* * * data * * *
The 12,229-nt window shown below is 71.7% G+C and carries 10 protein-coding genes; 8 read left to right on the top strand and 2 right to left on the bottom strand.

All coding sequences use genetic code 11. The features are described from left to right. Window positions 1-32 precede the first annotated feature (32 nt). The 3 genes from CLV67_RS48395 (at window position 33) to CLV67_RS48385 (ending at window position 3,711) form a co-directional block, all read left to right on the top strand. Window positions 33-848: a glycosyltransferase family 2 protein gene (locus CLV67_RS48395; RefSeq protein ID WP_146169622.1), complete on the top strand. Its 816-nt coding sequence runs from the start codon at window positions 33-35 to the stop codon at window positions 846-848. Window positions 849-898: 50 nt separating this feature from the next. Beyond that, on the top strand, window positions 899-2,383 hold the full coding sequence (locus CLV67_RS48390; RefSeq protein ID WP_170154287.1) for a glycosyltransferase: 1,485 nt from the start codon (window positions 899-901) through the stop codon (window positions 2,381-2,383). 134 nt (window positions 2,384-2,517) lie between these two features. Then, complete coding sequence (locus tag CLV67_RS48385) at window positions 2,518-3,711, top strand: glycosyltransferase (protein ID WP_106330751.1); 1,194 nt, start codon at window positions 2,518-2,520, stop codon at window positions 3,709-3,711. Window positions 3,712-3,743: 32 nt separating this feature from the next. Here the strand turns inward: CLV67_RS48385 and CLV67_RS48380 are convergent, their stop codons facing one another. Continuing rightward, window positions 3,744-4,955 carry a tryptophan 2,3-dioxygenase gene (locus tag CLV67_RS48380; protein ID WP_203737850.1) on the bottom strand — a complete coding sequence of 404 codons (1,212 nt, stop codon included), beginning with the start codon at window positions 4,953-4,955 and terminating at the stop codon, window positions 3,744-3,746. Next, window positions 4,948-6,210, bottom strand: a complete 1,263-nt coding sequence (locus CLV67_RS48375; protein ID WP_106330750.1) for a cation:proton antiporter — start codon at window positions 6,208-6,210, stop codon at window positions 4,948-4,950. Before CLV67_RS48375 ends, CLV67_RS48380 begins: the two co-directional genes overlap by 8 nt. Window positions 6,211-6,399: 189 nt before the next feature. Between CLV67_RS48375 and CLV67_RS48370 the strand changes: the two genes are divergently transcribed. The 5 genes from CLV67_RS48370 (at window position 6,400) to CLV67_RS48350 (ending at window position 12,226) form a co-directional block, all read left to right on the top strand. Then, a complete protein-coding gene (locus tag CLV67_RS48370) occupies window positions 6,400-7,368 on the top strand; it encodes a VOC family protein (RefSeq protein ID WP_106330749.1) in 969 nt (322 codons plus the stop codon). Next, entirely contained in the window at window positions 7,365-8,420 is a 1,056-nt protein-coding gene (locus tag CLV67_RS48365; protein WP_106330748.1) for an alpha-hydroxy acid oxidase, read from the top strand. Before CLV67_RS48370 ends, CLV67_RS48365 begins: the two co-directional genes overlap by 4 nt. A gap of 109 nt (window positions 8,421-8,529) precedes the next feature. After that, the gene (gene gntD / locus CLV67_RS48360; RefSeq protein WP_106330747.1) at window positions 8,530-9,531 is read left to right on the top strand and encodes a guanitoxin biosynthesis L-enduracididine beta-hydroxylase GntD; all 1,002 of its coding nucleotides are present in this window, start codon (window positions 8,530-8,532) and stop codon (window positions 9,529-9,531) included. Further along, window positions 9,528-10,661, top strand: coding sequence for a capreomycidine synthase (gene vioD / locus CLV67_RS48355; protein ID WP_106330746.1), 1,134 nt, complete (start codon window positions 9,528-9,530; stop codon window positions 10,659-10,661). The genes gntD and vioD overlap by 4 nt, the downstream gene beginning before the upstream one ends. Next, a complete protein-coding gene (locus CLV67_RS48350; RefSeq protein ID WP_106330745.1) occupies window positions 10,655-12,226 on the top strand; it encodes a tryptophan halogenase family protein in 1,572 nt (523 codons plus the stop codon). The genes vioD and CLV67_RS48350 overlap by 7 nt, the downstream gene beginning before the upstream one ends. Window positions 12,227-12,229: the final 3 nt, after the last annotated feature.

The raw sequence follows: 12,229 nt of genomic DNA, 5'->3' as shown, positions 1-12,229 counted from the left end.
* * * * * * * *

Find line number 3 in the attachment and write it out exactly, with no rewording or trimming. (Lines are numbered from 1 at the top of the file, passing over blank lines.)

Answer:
The raw sequence follows: 12,229 nt of genomic DNA, 5'->3' as shown, positions 1-12,229 counted from the left end.